Commissioner Richard Briggs asked an interesting question during the discussion leading up to last month’s vote on the East County Sector Plan: “What do we want Knox County to look like in 25 years?” He talked himself into voting for the Midway Business Park by imagining future Knox Countians with no vacancy in their business parks glaring back at us through time and wondering, “What were they thinking?”
If Knox County continues to pursue unimaginative, sprawling development strategies, those future residents are more likely to wonder, “Why weren’t they thinking?” Treating what is left of county farmland as nothing more than bait with which to lure jobs will result in a county without character. As experience proves, businesses attracted by the infrastructure and incentives that local governments like to dangle in front of them will just as readily move on to the next shiny opportunity, whether it’s in an adjacent county or state with lower taxes or in another country with cheaper labor.
Trying to stay ahead in this race to be cheap undervalues the resources we have and renders all things as nothing special. We can level our rolling hills and plop subdivisions down in every pasture, but it will leave each corner of the county forgettable and interchangeable.
A better economic strategy is to focus on what makes our region unique. As we transition from an expansionist economy, businesses that can serve as a cornerstone for a sustainable economy will be those that depend on local resources.
Water is a critical resource that can be used to generate power, cool machinery, and transport goods. Obviously it is also a key ingredient in food and drinks. Instead of trying to recruit businesses that want easy access to an interstate highway, we should be looking for industries that need water.
Alcoa is an important local manufacturer, but they came to East Tennessee because they could dam our rivers and get cheap electricity. Aluminum is smelted from bauxite ores, a mineral mined out West or overseas. So it is not the mines that keep Alcoa here, but our water.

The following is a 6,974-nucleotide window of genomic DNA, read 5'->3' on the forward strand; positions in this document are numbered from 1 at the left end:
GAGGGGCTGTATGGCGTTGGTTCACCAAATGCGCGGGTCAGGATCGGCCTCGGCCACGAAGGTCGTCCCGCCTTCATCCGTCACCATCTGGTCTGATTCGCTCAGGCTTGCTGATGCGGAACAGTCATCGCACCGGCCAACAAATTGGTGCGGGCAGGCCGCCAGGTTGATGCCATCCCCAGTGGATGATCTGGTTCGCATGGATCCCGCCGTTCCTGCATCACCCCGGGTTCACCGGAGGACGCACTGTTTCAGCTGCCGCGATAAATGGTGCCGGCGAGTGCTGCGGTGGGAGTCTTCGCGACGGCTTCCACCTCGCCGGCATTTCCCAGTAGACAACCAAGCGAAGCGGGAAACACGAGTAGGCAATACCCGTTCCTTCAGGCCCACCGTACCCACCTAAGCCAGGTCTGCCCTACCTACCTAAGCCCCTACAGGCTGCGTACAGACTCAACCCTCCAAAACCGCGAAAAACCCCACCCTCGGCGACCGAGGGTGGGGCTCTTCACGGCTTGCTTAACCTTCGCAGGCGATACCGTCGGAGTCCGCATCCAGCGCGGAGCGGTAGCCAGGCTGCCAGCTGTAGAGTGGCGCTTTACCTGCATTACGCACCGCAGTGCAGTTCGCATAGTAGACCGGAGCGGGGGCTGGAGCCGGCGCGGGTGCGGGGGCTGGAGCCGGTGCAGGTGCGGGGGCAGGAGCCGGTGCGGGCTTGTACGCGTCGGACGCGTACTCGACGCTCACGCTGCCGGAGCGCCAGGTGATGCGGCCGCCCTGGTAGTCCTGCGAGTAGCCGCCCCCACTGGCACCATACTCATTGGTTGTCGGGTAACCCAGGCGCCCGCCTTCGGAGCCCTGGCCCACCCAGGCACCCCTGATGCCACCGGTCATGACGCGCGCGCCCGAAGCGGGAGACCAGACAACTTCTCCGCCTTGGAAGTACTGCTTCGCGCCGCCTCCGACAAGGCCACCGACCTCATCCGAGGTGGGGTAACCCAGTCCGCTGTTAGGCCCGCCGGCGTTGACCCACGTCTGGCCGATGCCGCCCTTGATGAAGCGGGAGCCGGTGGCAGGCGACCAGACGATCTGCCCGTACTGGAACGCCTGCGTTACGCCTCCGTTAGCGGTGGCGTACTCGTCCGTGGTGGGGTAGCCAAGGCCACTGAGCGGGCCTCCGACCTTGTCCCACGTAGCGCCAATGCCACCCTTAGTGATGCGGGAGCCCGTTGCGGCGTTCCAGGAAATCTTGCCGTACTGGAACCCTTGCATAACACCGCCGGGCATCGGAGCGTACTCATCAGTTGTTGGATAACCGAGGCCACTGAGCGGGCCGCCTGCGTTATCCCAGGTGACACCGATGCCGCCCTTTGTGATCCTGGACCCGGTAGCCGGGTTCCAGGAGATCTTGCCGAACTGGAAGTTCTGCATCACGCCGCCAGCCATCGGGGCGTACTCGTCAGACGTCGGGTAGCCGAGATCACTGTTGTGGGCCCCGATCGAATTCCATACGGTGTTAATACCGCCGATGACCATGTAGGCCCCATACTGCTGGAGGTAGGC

However, our leaders should also be working to keep our waters clean and navigable.
Forests are another resource we have in abundance. Lumber is a sustainable product, and flooring, cabinetry and other uses add value, particularly if we were to develop regional branding like France has with wine. The most diverse temperate forests on the planet ought to be known as the home of the finest hardwoods.
Our forests once provided an inexhaustible supply of chestnuts, but a tree collector who fancied the exotic Chinese version doomed that industry and brought the tree to the verge of extinction. Early naturalists described ginseng as one of the most abundant plants in the Appalachians, but we were poor stewards of that bounty. Now we spend as much battling poachers as the meager remaining harvest is worth.
Both examples teach lessons about the value of what we have versus the siren song of exotic wealth, and we could use economic planners who understand the risks and values of each. We have to learn to use what we have without squandering it. We should recruit industries because they need us, not because we are desperate.
Fortunately, there are plenty of people in Knoxville envisioning a proud and sustainable future, and the East County Sector Plan, minus the Midway Business Park, is a fine example. It calls for innovative development standards, conservation corridors, and historic preservation. These are the kinds of strategies that keep and enhance regional character.
Many companies can locate anywhere, and it would great to bring more of these to Knox County. If we lure them here with publicly funded business parks, how do we keep them here? If Appalachian beauty brings them here, why would they leave?
Commission’s vote against the business park was a sign that Knox County is ready to move beyond the cheap sprawl of the past 25 years and toward a more durable, enduring economic future.